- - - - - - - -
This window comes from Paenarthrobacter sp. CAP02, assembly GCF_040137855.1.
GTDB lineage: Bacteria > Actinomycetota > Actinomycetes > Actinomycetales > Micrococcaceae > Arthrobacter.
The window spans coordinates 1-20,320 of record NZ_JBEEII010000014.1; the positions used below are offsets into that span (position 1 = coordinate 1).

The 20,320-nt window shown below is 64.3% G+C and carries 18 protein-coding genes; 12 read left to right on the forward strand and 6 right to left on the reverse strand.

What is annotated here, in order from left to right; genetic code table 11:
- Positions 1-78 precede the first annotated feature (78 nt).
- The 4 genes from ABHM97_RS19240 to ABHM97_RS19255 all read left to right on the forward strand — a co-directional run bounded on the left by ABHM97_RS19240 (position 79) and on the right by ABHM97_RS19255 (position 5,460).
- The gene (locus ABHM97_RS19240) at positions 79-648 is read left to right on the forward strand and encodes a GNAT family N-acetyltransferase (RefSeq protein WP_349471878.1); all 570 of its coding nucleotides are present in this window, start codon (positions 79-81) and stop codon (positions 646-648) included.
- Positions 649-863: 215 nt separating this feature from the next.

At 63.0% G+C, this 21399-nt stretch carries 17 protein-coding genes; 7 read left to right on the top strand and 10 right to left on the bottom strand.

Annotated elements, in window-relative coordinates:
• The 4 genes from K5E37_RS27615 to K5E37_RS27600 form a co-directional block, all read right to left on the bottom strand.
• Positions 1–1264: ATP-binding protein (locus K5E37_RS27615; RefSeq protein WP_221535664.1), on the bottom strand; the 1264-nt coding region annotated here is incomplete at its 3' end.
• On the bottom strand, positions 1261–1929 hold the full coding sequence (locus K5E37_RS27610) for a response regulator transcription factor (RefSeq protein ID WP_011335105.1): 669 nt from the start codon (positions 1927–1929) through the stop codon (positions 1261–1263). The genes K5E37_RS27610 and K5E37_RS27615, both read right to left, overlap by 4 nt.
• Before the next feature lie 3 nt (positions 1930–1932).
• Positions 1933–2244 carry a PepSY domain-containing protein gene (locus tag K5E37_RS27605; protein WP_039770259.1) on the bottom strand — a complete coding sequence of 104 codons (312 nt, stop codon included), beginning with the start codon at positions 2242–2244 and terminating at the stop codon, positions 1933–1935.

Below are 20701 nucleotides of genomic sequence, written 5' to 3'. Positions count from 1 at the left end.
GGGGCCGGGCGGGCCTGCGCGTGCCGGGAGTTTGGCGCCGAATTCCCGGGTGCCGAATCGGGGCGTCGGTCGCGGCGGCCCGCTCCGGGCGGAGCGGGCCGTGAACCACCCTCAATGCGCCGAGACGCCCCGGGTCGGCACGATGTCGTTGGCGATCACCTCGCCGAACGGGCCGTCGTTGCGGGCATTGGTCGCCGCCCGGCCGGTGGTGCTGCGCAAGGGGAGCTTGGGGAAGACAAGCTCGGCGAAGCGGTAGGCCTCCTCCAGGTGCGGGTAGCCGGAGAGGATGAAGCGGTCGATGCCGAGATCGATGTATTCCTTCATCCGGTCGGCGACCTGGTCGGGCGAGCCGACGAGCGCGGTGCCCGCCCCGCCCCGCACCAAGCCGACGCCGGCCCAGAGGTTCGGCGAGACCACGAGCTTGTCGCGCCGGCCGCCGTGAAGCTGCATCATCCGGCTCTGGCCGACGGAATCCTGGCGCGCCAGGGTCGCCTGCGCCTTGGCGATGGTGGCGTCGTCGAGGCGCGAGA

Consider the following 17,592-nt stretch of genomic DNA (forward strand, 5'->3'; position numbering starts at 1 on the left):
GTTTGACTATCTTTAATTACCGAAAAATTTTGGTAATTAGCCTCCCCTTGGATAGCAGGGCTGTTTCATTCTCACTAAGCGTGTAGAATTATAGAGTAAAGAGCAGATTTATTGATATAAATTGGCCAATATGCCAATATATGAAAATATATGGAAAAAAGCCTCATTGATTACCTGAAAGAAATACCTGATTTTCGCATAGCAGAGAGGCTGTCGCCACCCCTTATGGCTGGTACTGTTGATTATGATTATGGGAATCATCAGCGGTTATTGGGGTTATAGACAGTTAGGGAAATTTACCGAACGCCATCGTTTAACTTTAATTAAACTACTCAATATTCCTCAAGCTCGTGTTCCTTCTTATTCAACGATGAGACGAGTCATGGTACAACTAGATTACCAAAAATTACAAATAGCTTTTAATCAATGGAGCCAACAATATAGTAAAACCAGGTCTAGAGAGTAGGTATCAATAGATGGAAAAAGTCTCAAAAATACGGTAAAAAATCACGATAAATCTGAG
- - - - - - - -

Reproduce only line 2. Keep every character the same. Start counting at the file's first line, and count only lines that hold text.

GTDB lineage: Bacteria > Actinomycetota > Actinomycetes > Actinomycetales > Micrococcaceae > Arthrobacter.